Some food for thought today:
Have you ever considered that what we truly, reflexively, think of as “art” may not be something that hangs on a museum wall but is, in actuality, something quite different? Throughout the course of my career, I have come to understand and navigate the concept of art, not as a thing but as an experience. More specifically, I would argue that the idea of “art-as-object” is not the actual concept of “art” that comes to mind when bringing the idea to the forefront of our mind—regardless of how counterintuitive that may read. Rather, the objects that we often refer to as “art” may be more aptly described as devices bearing the instructions for it.
Consider the idea of “artist-as-programmer.” The artist authors a program in the instruction set of a particular neural machine. The viewer encounters the stimulus, responds with a neural “running” of the program that the object bears, and a particular experience for the viewer is created.
Think of a video game. The device (disc, cartridge, card, drive, server, etc.) bearing the software is not what we might think of first when thinking of a canonical video game. Instead, such devices are simply a form of information storage used to deliver specific “instructions” to a system that then functions to create something more aptly described as the “game.” Yet, we have long colloquially treated such delivery devices as the game itself, in various contexts, with great regularity and utility. For example, “I’ve placed the game (game-as-disc) back in the case.” or “I’ve downloaded the game (game-as-server-file) from the website.” Again, I am not stating that these later usages are incorrect in a colloquial or utilitarian context, but I would argue that they are indeed far less “canonical” regarding the root concept of “video game.”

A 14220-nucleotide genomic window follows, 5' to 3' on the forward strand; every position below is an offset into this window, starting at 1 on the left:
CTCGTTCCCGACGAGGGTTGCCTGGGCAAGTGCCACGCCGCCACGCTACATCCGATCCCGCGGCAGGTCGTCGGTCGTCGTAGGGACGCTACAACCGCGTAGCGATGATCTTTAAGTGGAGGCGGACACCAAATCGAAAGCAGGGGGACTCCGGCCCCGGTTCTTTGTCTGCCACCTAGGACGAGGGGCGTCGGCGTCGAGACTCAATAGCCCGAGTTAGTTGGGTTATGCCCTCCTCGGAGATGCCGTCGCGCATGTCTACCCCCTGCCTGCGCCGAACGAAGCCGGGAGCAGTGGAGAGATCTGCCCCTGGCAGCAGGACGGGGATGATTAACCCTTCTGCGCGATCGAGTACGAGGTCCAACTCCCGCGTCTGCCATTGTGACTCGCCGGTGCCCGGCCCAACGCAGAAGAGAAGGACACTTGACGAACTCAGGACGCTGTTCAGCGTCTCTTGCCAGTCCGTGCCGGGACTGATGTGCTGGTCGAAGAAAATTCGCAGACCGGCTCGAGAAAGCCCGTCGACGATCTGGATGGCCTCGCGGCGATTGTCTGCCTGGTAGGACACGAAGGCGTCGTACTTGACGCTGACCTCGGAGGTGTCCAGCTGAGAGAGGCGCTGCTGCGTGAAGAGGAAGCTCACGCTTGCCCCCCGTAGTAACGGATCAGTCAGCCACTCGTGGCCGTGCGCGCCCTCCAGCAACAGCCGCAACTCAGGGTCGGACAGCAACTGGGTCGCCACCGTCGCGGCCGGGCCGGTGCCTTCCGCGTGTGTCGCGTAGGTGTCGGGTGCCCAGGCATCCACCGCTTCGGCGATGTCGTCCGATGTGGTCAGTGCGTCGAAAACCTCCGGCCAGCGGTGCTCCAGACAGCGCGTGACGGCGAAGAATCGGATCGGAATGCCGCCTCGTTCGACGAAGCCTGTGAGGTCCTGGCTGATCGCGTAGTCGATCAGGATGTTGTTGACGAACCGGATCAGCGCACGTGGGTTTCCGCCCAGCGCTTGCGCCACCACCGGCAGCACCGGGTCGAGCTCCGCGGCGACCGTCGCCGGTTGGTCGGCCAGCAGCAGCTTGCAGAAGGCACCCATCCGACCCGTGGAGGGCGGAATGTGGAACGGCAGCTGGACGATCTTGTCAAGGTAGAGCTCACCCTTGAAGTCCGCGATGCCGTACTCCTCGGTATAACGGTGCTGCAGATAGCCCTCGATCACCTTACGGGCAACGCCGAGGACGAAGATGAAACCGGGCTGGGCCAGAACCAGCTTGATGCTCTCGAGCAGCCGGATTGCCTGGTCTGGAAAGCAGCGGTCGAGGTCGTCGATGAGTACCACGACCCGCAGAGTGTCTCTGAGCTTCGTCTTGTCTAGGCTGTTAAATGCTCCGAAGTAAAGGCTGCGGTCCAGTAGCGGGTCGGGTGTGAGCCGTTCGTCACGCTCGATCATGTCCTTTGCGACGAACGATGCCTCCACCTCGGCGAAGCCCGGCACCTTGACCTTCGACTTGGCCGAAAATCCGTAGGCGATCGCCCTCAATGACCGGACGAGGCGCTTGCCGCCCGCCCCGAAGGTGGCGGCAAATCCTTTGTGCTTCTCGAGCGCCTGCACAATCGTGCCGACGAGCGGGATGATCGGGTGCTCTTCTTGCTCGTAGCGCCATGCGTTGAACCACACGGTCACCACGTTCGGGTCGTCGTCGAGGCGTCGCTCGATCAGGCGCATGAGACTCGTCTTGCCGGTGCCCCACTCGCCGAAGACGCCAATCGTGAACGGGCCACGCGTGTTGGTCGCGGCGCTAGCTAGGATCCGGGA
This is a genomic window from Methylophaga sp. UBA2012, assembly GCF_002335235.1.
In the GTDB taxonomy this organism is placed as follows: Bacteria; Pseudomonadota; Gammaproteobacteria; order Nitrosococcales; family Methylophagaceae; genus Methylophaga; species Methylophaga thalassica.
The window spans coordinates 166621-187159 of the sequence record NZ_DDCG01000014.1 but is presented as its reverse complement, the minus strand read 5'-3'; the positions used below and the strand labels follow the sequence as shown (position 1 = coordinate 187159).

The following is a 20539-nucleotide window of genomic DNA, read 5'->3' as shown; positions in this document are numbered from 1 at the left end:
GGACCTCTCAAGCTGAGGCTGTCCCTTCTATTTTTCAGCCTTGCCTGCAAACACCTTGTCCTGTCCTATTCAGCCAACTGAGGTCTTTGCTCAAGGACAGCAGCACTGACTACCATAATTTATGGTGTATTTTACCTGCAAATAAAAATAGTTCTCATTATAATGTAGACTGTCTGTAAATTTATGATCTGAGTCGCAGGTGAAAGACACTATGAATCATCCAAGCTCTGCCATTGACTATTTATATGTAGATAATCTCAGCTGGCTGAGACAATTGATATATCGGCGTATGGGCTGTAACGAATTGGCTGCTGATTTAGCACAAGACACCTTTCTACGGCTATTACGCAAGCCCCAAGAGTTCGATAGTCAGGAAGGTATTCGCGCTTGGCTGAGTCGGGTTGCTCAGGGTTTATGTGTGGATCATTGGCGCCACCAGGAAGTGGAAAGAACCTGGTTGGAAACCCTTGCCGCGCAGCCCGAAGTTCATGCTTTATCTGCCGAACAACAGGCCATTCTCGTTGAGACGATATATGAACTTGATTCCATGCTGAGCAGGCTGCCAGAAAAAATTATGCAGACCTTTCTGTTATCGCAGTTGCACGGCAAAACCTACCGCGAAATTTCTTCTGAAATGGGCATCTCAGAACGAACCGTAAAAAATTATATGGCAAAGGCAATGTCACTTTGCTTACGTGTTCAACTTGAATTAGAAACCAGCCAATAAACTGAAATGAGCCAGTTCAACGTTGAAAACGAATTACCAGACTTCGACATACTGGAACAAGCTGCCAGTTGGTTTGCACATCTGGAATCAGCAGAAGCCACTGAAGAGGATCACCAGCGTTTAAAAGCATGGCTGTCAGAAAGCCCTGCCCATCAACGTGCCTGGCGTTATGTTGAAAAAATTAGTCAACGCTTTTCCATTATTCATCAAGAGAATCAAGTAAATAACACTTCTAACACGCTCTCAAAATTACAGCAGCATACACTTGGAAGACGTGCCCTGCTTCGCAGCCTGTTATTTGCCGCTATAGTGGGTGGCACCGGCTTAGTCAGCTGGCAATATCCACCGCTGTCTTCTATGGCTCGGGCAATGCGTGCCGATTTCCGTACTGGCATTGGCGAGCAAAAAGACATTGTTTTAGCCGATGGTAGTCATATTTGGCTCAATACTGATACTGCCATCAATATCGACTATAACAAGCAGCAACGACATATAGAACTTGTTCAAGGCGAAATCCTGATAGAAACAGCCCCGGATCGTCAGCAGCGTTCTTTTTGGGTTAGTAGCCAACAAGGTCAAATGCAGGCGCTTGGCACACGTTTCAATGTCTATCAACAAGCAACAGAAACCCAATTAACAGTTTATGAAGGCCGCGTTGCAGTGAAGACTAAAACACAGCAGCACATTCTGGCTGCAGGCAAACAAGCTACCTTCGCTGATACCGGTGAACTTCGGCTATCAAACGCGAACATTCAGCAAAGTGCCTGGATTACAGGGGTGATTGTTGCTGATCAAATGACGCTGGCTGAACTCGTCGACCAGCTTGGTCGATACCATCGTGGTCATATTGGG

Now, this argument is in no way, shape, or form an attempt to diminish the value or utility of the delivery device—on the contrary—the instructions for the system are absolutely invaluable for the game (or art) to exist in a particular form, and as such, is often assigned an appropriate value relative to the many factors of the end-user experience.
So the question to my point becomes—if there were no gaming systems left to receive/read and follow the instructions provided by a delivery device—how long do you think we would continue to refer to remaining delivery devices as “games?”’
Similarly, if no human was around to run the art “program” delivered by that paper or canvas—would it still be considered art? And if not—was the object ever truly the aptest recipient of the “art” moniker in the first place?
You’ll have to excuse me—I think I just heard a tree fall outside.